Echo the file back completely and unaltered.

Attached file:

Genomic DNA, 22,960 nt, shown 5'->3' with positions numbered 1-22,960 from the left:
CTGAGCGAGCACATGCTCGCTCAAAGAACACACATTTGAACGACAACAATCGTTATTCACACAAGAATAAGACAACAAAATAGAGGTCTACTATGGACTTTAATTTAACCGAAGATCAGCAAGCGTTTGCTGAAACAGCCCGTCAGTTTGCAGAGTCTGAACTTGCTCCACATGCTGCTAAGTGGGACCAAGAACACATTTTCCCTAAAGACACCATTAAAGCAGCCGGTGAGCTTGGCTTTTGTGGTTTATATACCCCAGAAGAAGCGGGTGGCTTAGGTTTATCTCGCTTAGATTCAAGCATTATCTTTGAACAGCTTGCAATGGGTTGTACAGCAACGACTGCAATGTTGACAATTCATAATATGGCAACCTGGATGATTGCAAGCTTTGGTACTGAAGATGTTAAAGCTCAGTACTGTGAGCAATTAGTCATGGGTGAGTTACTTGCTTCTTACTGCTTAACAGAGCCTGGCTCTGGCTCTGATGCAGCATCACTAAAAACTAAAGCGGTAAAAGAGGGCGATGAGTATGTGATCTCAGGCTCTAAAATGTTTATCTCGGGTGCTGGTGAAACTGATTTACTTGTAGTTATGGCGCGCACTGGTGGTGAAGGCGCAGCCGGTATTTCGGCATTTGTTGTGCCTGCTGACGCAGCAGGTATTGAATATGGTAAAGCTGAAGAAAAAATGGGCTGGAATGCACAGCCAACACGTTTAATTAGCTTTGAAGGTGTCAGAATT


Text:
Genomic DNA, 22,960 nt, shown 5'->3' with positions numbered 1-22,960 from the left:
CTGAGCGAGCACATGCTCGCTCAAAGAACACACATTTGAACGACAACAATCGTTATTCACACAAGAATAAGACAACAAAATAGAGGTCTACTATGGACTTTAATTTAACCGAAGATCAGCAAGCGTTTGCTGAAACAGCCCGTCAGTTTGCAGAGTCTGAACTTGCTCCACATGCTGCTAAGTGGGACCAAGAACACATTTTCCCTAAAGACACCATTAAAGCAGCCGGTGAGCTTGGCTTTTGTGGTTTATATACCCCAGAAGAAGCGGGTGGCTTAGGTTTATCTCGCTTAGATTCAAGCATTATCTTTGAACAGCTTGCAATGGGTTGTACAGCAACGACTGCAATGTTGACAATTCATAATATGGCAACCTGGATGATTGCAAGCTTTGGTACTGAAGATGTTAAAGCTCAGTACTGTGAGCAATTAGTCATGGGTGAGTTACTTGCTTCTTACTGCTTAACAGAGCCTGGCTCTGGCTCTGATGCAGCATCACTAAAAACTAAAGCGGTAAAAGAGGGCGATGAGTATGTGATCTCAGGCTCTAAAATGTTTATCTCGGGTGCTGGTGAAACTGATTTACTTGTAGTTATGGCGCGCACTGGTGGTGAAGGCGCAGCCGGTATTTCGGCATTTGTTGTGCCTGCTGACGCAGCAGGTATTGAATATGGTAAAGCTGAAGAAAAAATGGGCTGGAATGCACAGCCAACACGTTTAATTAGCTTTGAAGGTGTCAGAATT